An Escrow System for WordPress Plugins

Posted on January 16, 2009
Filed Under weblogs | 3 Comments

Over on Grand Strand Bloggers, I want to try out this plugin that automatically makes digest posts. That is perfect for what we want to do. However, the plugin I”m trying to use is really half-baked and appears abandoned. I’d think about adding to this with our needs at GSB if there was a way to do so.

That plugin also uses the WordPress cron functionality. I have installed on several blogs the WP-Crontrol plugin to give better access to this system. However, it seems like WP has had API drift that makes it no longer work right. I can see the cron jobs but no longer edit them or execute them like I used to be able to. I’d also be willing to work on that one too.

Is there a formal process for taking over abandoned WP plugins? Suppose I have a patch to submit and the original developer is no longer involved or completely incommunicado. Can someone from wordpress.org eventually give me access to SVN or commit patches for me? Or do I have to take their code, fork it and just work from there? It would probably be nicer to do it down the path of the original plugin, so that everyone’s automatic updaters allow them to get the newer versions. Still, anything is better than nothing.

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3 Responses to “An Escrow System for WordPress Plugins”

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  1. hugh on January 16th, 2009 1:17 pm

    He says in the FAQ he wants patches against the SVN. I’d dive on in. If he doesn’t do anything with your patches, that’s when you decide if you want to fork or keep your updates for yourself (assuming the license permits). See the Digest Post WordPress Plugin FAQ.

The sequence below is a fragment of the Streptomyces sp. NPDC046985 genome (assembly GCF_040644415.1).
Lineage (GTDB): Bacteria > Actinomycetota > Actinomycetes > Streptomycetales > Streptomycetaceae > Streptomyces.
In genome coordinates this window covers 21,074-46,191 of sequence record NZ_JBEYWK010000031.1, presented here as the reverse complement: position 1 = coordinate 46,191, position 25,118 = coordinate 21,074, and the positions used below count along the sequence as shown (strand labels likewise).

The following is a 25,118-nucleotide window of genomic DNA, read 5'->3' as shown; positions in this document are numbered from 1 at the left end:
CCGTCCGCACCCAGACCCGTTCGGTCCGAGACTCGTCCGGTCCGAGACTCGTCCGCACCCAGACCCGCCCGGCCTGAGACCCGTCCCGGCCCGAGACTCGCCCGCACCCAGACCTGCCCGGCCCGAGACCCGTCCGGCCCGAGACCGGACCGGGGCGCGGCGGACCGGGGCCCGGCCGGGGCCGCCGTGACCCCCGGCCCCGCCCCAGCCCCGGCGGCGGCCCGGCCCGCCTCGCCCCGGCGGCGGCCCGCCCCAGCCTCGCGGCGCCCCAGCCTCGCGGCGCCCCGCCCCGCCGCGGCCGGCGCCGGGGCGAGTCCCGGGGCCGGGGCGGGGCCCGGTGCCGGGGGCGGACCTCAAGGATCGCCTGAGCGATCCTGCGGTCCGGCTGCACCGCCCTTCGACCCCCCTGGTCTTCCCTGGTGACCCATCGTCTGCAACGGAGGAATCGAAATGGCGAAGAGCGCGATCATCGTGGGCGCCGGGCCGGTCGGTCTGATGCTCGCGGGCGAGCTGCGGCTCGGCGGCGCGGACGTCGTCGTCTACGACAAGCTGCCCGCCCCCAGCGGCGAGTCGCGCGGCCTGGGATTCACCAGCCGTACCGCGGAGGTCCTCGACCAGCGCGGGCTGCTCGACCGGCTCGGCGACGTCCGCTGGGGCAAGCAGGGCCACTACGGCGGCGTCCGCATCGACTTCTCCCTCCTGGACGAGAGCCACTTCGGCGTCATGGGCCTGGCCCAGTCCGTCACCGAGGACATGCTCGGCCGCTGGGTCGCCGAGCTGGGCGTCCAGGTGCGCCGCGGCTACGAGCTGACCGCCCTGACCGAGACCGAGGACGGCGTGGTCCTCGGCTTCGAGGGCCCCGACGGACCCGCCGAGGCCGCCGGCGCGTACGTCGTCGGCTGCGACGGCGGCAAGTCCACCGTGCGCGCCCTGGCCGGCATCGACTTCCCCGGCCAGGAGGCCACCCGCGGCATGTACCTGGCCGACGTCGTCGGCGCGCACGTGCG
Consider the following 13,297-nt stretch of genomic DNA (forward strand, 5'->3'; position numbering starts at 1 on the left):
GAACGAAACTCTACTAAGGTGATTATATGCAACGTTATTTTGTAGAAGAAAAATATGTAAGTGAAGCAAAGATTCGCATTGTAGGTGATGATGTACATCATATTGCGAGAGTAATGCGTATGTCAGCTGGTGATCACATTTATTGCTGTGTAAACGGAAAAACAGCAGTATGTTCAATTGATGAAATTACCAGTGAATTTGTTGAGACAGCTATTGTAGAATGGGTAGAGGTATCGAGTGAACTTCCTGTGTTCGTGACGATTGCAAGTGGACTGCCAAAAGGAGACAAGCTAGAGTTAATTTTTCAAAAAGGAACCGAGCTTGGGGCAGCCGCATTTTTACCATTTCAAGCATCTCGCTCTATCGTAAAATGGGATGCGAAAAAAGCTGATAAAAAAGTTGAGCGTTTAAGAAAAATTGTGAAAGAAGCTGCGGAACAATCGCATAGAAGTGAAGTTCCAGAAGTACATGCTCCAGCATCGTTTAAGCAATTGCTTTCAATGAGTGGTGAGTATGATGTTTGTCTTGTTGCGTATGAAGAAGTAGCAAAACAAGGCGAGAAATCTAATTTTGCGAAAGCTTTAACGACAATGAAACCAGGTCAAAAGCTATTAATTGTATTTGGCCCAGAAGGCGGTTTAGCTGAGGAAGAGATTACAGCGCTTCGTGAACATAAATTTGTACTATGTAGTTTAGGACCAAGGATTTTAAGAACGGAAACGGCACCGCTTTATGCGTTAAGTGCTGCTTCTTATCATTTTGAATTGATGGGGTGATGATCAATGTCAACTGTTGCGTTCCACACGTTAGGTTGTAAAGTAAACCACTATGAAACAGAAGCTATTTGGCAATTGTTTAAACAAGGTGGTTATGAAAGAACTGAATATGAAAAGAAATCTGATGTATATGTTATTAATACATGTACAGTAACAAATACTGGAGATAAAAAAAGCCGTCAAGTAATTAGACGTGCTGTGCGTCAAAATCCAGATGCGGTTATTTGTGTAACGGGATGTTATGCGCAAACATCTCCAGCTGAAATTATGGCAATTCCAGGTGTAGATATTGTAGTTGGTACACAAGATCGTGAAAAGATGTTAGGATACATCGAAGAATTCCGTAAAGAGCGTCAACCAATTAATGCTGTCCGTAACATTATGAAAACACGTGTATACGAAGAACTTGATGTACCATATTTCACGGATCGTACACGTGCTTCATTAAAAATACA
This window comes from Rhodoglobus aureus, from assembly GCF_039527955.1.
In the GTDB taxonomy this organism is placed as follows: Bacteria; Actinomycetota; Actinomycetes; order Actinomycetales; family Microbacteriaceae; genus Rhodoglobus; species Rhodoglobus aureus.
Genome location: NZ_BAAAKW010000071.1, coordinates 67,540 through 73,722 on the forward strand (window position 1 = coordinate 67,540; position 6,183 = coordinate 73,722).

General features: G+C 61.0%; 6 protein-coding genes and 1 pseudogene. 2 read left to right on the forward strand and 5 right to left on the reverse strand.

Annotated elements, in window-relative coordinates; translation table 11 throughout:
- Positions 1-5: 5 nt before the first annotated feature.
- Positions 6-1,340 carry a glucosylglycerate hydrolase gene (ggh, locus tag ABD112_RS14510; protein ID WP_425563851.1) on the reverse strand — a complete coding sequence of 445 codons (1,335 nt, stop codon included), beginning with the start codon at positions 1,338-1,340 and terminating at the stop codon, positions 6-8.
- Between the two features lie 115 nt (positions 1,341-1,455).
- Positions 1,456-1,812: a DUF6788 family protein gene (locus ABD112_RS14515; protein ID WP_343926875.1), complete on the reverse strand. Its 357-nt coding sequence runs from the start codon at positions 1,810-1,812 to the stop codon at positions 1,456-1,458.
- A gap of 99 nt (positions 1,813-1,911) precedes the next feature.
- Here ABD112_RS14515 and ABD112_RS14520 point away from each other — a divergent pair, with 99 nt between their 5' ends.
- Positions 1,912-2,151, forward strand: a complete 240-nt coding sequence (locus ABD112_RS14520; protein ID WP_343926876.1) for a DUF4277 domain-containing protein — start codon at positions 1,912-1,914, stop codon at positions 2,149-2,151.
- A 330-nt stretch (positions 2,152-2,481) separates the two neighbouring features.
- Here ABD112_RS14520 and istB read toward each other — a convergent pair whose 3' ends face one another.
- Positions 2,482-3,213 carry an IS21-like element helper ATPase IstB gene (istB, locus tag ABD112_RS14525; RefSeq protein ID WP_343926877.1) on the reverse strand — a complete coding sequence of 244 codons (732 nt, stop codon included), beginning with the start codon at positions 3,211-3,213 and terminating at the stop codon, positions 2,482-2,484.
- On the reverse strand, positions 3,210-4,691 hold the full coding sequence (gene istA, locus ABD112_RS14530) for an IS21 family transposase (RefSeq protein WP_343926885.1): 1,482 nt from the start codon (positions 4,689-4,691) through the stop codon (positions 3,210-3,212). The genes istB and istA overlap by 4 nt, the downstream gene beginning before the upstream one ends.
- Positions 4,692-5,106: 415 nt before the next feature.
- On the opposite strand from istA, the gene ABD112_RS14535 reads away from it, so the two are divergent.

One thing I’ll mention: You’ve got a lot of code in AmigoFish for handling weird feeds. You might want to leverage some of that. Maybe do the digests in Rails and call it from WordPress.

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  3. Bonnie Shull on January 17th, 2009 10:46 am

    The protocol that I seem to have seen in place for abandon-ware is to create a new plugin, keep the name in a somewhat similar vein so that it is obvious that the two plugins are related, and then heavily credit the previous author. Of course, you want to make all appropriate efforts to get in touch with the original author first, but you knew that already.

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  5. dave on January 17th, 2009 11:48 am

    This is all highly speculative because at this point I haven’t touched the code, much less tried to contact the author. The point I’m trying to get to is that once you put in any sort of automatic upgrade process, like WP has for plugins now or that Firefox has for add-ons, the harm done by a fork is much greater. The people with the old one installed don’t get those updates and will have to figure out which installed plugins have been superceded and need to be uninstalled, a new one located and reinstalled. It’s an extra burden, where taking over the keys to the old one and continuing work means the installed base gets the new code.